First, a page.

Dennis Gilbert on Google+


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Are You Hungry For Change?

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Recently I was driving to a local sandwich shop contemplating what I would order. While driving I was asking myself, “A half or a whole sub, how hungry am I?”

050698495-teamwork

I’m one of those breakfast, lunch, and dinner people who eat at very close to the same time every day. I insist on it, I need it. On this day I was about an hour past my desired lunch break and I felt very hungry. I ordered a whole sub, and loved every bite.

Through my business I’m often asked to address specific change related issues through a speaking or training event, or sometimes I’m hired to coach people who are struggling with performance or having difficulty with change. In perhaps all of these cases, I ask myself, “Are they really hungry?” Change isn’t easy, and no one said it has to be, but it is much easier when the organization or individual team members are hungry (metaphorically) for change.

Creating Hunger

Sometimes client expectations require me to rally the employees, get them fired up, and get them all moving in the same direction, or in other scenarios they may want me to help the internal team members who are responsible for change learn how to create buy-in. Typically there are a few key points I use to create greater engagement and buy-in, making them a little bit hungrier for change.

  1. Openly discuss the problem. While the team cannot continuously agonize over the problem or dwell on the forces that are now applying pressure, it is often more effective to start by selling the problem first, then the solution. Teams that agree on the general characteristics of the problem are much more excited about moving forward with a solution.
  2. Agree on internal and external factors. Change often has more than one factor applying pressure to employee teams or organizations. There are often external factors such as technology, the economy, or changing government regulations and at the same time there can be internal factors such as leadership and vision, workforce preparedness, and even past performance failures. Openly recognizing and communicating on how these factors will be addressed adds comfort and builds trust.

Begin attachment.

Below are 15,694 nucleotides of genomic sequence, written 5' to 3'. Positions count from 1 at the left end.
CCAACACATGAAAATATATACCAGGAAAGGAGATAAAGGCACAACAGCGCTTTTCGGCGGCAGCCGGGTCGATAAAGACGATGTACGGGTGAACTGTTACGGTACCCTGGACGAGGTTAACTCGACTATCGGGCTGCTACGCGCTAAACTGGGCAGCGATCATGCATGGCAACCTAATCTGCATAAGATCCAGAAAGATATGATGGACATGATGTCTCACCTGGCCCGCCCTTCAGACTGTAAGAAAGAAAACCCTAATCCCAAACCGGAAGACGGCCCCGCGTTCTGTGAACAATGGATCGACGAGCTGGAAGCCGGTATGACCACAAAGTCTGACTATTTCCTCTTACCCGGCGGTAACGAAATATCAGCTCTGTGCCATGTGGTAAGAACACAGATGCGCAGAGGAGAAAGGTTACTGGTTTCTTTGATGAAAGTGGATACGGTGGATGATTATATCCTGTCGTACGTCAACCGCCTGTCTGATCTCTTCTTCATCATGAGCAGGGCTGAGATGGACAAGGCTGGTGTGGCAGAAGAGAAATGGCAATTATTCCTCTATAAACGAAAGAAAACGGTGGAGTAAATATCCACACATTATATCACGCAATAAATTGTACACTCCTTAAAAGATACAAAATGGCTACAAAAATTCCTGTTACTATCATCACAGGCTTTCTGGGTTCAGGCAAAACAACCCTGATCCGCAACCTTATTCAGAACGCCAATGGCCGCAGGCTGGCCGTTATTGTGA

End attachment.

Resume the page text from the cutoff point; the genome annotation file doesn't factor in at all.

3. Value and respect time. Change often requires trust, and change like trust takes time. Unfortunately not every employee will buy-in as quickly or easily when compared with others, and once buy-in has occurred not every employee will transition at the same pace. Sometimes a little patience in the early stages helps shorten the length of time required to successfully complete the transition.

Other approaches might work and in some cases additional effort will be required. A downsizing effort is much different from an expansion, economic recession may call for different tactics when compared with growth, and a new process or procedure will typically take individuals out of their comfort zones and will require time to move from discomfort back to comfort. Even workforce generations can be a special consideration for keeping people hungry throughout the transition.

Remember that change isn’t always easy, but that doesn’t mean it’s not necessary, desirable, and worth it.

Individuals or Teams

Most of this logic applies to personal change in much the same way that it applies to teams or entire organizations. Workplace change is a collaboration of effort typically requiring individuals to get on board and as acceptance grows the group unites in their effort. The amount of buy-in or engagement of the effort begins with each individual connecting their role and responsibility with the bigger picture, what I often describe as having a sense of purpose. When the problem and their purpose are clear, and the need for change is recognized (sell the problem not the solution), people will usually be hungry for change.

How hungry are you?

– DEG

Dennis E. Gilbert is a business consultant, speaker (CSPTM), and coach that specializes in helping businesses and individuals accelerate their leadership, their team, and their success. He is the author of the newly released book, Forgotten Respect, Navigating A Multigenerational Workforce. Reach him through his website at Dennis-Gilbert.com or by calling +1 646.546.5553.

Dennis Gilbert on Google+


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Did You Create Buy-in?

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If you have ever been involved in a workplace change effort, you probably already realize the significance of creating buy-in. CEO’s to front line staff often feel responsibility to encourage and support change efforts and buy-in is a significant part of the change process.

Business man at team meeting point flip-chart

Recently I wrote about tips for creating buy-in for change efforts but this leads to additional questions about understanding if, when, or even how to know if buy-in has been achieved. Perhaps worthy of exploration is to consider what are some of the factors that would indicate a lack of buy-in?  Here are a few:

  • Chronic expressions of why the change won’t work
  • Silence or only one-way communication (no feedback) regarding the change